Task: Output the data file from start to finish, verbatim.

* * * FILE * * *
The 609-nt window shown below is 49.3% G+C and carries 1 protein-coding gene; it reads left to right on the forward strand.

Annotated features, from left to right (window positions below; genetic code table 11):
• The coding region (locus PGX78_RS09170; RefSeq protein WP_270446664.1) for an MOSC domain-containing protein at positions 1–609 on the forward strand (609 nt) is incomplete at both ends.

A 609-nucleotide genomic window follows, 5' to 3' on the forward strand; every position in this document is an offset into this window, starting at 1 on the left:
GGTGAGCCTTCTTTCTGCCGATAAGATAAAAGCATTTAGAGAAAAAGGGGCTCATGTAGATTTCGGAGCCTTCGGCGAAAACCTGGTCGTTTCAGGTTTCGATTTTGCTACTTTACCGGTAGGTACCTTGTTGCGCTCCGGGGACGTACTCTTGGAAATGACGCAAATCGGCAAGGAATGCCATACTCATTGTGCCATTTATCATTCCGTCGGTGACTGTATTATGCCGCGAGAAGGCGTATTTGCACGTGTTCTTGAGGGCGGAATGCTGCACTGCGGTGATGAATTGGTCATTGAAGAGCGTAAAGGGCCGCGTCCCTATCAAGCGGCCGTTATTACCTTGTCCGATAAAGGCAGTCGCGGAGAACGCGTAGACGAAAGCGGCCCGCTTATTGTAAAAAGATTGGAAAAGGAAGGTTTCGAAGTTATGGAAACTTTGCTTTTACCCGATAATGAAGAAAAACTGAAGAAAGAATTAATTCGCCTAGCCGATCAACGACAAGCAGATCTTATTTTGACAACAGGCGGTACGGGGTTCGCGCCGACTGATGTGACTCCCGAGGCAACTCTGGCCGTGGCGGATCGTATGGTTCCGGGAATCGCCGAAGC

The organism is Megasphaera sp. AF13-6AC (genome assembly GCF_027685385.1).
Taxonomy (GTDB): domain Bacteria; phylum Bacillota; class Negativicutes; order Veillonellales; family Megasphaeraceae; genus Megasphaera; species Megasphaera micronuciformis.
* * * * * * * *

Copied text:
The 609-nt window shown below is 49.3% G+C and carries 1 protein-coding gene; it reads left to right on the forward strand.

Annotated features, from left to right (window positions below; genetic code table 11):
• The coding region (locus PGX78_RS09170; RefSeq protein WP_270446664.1) for an MOSC domain-containing protein at positions 1–609 on the forward strand (609 nt) is incomplete at both ends.

A 609-nucleotide genomic window follows, 5' to 3' on the forward strand; every position in this document is an offset into this window, starting at 1 on the left:
GGTGAGCCTTCTTTCTGCCGATAAGATAAAAGCATTTAGAGAAAAAGGGGCTCATGTAGATTTCGGAGCCTTCGGCGAAAACCTGGTCGTTTCAGGTTTCGATTTTGCTACTTTACCGGTAGGTACCTTGTTGCGCTCCGGGGACGTACTCTTGGAAATGACGCAAATCGGCAAGGAATGCCATACTCATTGTGCCATTTATCATTCCGTCGGTGACTGTATTATGCCGCGAGAAGGCGTATTTGCACGTGTTCTTGAGGGCGGAATGCTGCACTGCGGTGATGAATTGGTCATTGAAGAGCGTAAAGGGCCGCGTCCCTATCAAGCGGCCGTTATTACCTTGTCCGATAAAGGCAGTCGCGGAGAACGCGTAGACGAAAGCGGCCCGCTTATTGTAAAAAGATTGGAAAAGGAAGGTTTCGAAGTTATGGAAACTTTGCTTTTACCCGATAATGAAGAAAAACTGAAGAAAGAATTAATTCGCCTAGCCGATCAACGACAAGCAGATCTTATTTTGACAACAGGCGGTACGGGGTTCGCGCCGACTGATGTGACTCCCGAGGCAACTCTGGCCGTGGCGGATCGTATGGTTCCGGGAATCGCCGAAGC

The organism is Megasphaera sp. AF13-6AC (genome assembly GCF_027685385.1).
Taxonomy (GTDB): domain Bacteria; phylum Bacillota; class Negativicutes; order Veillonellales; family Megasphaeraceae; genus Megasphaera; species Megasphaera micronuciformis.